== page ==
Iran publicly unveiled yet another new drone on Sunday, part of its growing arsenal of locally produced drones and munitions. The Islamic Republic has been on a surge recently in terms of showing off new military technology. It showed off a new radar on August 10 and a new missile defense system on August 22.
The new drone is called Kian and is supposed to be able to carry out precision strikes against "distant targets." In an apparent threat to Israel or other countries, Iran's Army Air Defense commander Brig.-Gen. Alireza Sabahi-Fardand said that it was capable of hitting targets "far from Iran's borders."
Oddly, the drone announcement was made in English – but Farsi media downplayed its importance. This likely means that ISNA and PressTV were given orders to push this information to make Western audiences aware of it.
Iran also showed off another drone called Mobin in Russia on August 27. It can supposedly fly up to 45,000 feet high for 45 minutes, and has a warhead of 120 kg. That's a lot, but it's not clear how far it can go.
Tehran also showed off new "smart bombs" on August 6. According to reports, these were dubbed the Yasin and Balaban and a new series of Qaem "optic bombs." They can be used on drones and have "advanced, precision-guided" equipment. In January, Iran also showed off another UAV called Saegheh-2, which looks like a medium-range reconnaissance drone modeled on the US RQ-170.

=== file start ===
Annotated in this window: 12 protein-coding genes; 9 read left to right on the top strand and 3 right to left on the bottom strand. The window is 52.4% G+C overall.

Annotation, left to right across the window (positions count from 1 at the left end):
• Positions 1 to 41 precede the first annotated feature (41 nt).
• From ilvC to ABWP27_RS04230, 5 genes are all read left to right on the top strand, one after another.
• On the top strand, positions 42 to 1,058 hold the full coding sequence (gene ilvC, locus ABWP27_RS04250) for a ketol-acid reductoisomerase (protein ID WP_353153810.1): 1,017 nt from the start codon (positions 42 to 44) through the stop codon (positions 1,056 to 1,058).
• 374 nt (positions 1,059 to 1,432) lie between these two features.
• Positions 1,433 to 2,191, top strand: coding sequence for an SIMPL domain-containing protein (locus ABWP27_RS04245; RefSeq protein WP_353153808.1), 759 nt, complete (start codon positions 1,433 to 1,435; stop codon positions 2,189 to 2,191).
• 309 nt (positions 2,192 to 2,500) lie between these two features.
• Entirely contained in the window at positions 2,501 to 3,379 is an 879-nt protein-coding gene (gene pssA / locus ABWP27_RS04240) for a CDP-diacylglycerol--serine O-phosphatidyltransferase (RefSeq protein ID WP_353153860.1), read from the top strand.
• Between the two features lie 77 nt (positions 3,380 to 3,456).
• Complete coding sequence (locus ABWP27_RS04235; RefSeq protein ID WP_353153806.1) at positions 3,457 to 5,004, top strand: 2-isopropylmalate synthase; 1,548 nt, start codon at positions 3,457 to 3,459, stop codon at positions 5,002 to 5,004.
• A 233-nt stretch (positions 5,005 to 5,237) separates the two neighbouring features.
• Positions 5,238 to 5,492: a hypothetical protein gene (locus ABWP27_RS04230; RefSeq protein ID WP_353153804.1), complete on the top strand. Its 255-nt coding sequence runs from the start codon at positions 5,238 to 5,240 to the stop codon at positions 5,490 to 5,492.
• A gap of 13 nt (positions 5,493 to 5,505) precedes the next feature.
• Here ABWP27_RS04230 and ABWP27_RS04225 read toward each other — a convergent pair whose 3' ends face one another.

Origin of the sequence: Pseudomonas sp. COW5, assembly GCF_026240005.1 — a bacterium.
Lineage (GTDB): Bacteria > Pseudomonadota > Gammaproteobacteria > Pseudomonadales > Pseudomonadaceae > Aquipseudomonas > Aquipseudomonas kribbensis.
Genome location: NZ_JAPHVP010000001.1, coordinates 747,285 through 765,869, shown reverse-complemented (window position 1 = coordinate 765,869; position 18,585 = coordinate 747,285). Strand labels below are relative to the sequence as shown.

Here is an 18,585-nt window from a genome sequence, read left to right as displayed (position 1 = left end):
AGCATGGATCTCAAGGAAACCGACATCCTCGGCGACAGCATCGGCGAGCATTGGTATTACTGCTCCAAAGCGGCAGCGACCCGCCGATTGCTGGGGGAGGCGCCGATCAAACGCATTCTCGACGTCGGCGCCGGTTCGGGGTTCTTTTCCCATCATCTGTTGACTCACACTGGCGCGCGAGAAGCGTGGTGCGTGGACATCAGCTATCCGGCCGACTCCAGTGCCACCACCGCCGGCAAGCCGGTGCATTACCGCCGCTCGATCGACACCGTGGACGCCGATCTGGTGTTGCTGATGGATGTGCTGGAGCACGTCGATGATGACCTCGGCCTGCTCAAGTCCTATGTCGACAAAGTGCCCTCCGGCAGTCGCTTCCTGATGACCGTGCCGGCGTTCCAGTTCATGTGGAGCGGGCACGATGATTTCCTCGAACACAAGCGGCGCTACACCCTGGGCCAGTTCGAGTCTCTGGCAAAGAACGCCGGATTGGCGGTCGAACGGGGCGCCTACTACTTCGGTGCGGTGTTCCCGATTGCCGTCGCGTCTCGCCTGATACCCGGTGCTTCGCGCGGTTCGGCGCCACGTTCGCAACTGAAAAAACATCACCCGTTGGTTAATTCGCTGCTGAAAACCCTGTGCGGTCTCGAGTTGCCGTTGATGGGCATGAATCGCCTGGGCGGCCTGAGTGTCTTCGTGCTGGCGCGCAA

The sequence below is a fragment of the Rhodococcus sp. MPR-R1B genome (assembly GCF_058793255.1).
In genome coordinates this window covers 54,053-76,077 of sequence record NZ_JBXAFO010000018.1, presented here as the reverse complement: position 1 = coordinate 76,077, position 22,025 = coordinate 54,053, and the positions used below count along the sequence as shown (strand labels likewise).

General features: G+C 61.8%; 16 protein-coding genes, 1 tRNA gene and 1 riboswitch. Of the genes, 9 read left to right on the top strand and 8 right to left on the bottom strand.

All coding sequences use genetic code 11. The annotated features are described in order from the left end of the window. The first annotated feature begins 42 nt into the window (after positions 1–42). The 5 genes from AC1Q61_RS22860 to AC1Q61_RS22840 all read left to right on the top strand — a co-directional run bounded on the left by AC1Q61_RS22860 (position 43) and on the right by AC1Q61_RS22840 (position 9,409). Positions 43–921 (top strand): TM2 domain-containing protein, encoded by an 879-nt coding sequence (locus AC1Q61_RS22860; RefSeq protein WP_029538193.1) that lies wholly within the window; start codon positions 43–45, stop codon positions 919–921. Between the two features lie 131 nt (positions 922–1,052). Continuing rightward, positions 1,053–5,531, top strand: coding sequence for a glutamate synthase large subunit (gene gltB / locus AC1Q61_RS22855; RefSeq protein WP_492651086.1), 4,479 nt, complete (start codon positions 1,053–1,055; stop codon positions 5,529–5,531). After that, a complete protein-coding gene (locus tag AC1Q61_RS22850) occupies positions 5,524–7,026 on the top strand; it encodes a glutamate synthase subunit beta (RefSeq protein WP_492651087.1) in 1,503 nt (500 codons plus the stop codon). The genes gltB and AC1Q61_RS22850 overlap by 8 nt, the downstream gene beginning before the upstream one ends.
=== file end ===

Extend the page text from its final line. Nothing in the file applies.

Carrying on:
As if that wasn't enough drones, Iran also showed off another drone, the Mohajer 6, in June. It is capable of conducting surveillance missions. Tehran seems to have a surfeit of all this new military technology. It also seems to have a huge spectrum of drones, but it isn't clear if all of them work well.
In addition to those mentioned above, Tehran also has the Kaman-12 which can supposedly fly for ten hours and has a payload of 100 kg. The Shahed-129 can launch bombs and missiles. There is also the Akhgar missile which Iran built to equip its drones. The 1.7 meter missile has a range of 30 km, according to reports.
Iran is rolling out these weapons to send a message to Washington and its allies.
It is hard not to conclude that Iran is rolling out these weapons to show off and also to send a message to Washington and its allies. It wants to show that despite US sanctions, the country is rapidly stockpiling advanced weapons systems.
Iran has an impressive indigenous defense industry. It has showed off precision missiles and used them in Syria and Iraq, and has used drones as well. It has transferred this technology to allies, including Houthi rebels, Hezbollah and Shi'ite militias. It is no surprise that Iran boasts of "precision" in all of its new ordinances, at a time when Israel has accused Hezbollah and the IRGC of working on precision rocket conversion programs.
This is the real message from Tehran: We have precision weapons and we are building more and more of them in different shapes and sizes with different ranges and missions. Iran now has what appears to be a sophisticated multi-layered drone force, as well as new air defense and precision missiles. It has never tested them in a real battle scenario, but it has gained knowledge from seeing how the Houthis have conducted attacks on Saudi Arabia.
Its limited use of drones in Iraq and Syria, as well as precision missile strikes, have shown that Iran's capabilities are expanding and are not just for show, even if some of the drones it has demonstrated appear to be less than how they are advertised.
Seth Frantzman, a writing fellow at the Middle East Forum, is the author of After ISIS: America, Iran and the Struggle for the Middle East (Gefen, 2019). He is the op-ed editor of The Jerusalem Post and a founder of the Middle East Center for Reporting and Analysis.